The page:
The Adventurers Guild, by Zack Loran Clark and Nick Eliopulos

The Cybils Awards* shortlist for Elementary/Middle Grade speculative fiction has been announced, and though we are proud of the lovely books we chose, there were many others that were excellent as well, and which I am behind on reviewing (my long Christmas break from blogging has created a backlog). One of the books I most enjoyed reading was The Adventurers Guild, by Zack Loran Clark and Nick Eliopulos (Disney-Hyperion, October 2017).  As well as being a fun fast read for me, it is a true treat for the young reader who enjoys magic monster slaying adventure in a fantasy realm!  In particular, if you have a young Dungeons and Dragons player of 11 or 12, offer them this book right away.

It's set in a world overrun with monsters.  A few beleaguered cities, walled and warded by magic, are all that remain.  Around them are monster-infested forests.  Two kids, Zed and Brock, are about to come of age in one of these cities, and it's time for them to be chosen by one of the city's guilds (if all goes well).  Brock's a shoe-in for the Merchants Guild (thanks to his father's position there), but Zed's future is more uncertain.  As a half-elf, the only one in the city, he's always been an outsider, but he hopes desperately the Mage's Guild will take him.  Neither wants to be chosen by the Adventurers Guild, whose men and women go hunting for monsters outside the city walls, and who don't live awfully long.  But it's the Adventures Guild that picks Zed, and Brock, in a moment of when loyalty to his friend overrides sense, volunteers to join them too.  With them is Liza, a girl from the leading family of the city, who, though brought up with privilege, is tough as nails, and Jett, a dwarf boy who dreams of being a great craftsman.  Though the main characters are boys, Liza gives girls who want to slay monsters a place to hang their hats very nicely too!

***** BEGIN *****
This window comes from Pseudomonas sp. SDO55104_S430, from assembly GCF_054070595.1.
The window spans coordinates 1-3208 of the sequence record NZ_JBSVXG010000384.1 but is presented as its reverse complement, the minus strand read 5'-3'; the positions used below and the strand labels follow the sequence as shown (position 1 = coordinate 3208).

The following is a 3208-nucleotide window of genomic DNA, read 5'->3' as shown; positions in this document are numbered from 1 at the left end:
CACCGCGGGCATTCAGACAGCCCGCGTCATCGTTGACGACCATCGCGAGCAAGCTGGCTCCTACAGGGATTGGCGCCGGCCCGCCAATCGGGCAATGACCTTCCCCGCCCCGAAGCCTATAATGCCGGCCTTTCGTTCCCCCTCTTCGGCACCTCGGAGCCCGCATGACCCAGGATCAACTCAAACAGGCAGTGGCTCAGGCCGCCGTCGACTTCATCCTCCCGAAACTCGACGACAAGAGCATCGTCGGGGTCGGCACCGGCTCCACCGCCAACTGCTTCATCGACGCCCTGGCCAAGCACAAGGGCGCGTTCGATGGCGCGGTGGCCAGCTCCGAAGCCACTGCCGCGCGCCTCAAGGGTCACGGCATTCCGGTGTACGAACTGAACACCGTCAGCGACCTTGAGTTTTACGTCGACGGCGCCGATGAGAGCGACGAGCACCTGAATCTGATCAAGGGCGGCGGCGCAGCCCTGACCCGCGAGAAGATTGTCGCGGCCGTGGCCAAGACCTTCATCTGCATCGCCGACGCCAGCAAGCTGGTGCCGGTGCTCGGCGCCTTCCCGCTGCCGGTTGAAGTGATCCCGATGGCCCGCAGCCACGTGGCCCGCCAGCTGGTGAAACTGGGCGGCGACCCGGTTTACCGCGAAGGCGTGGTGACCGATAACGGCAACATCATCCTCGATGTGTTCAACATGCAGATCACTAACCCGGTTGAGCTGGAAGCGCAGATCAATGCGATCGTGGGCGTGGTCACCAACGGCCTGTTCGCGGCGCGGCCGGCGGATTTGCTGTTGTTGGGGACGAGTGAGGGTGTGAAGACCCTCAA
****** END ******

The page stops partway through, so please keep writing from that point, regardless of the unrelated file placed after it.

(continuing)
The four immediately start their monster hunter training, and just as quickly, things start to go wrong.  There are dangers afoot more subtle than the deadly monsters outside the walls, and the four kids are soon trying to figure out just what these are and how to save their city from falling.  This is me cleverly avoiding specific plot spoilers--the basic point is that the plot gets more complex and interesting than just slaying techniques and dangers.

It is a bright sort of book, very sensory, with clear sharp pictures in the mind, and characters each with their own flavor, and like I said, I enjoyed it lots.  It doesn't exactly break new ground, or take great risks in story or narrative style, which actually added to my enjoyment--I wasn't challenged to do more than just briskly turn the pages, and sometimes that's what I need and want most as a reader!  Which is not to say there weren't unexpected twists to the story, and there's interesting backstory of characters and world that provides substance.  I am looking forward very much to the next book!

And now I go to read the Kirkus review......and see their review liked it even more than I did!  "A dazzling adventure sure to become a classic...."

thanks to the publisher for providing a review copy for Cybils Award consideration.

*being a Cybils judge is something you can be too if you review books on line!  Please consider joining the fun next year--we welcome new folks!  Look for the call for panelists next August.


  1. I have this idea in my mind that I like books about young people training as apprentices, or something, though I can't think of many that I've read. This sounds like a fun read - while I have to check it out once I finish reading the shortlist :P

    1. Me too! I like people learning things and sort of fantasy boarding school settings very much.


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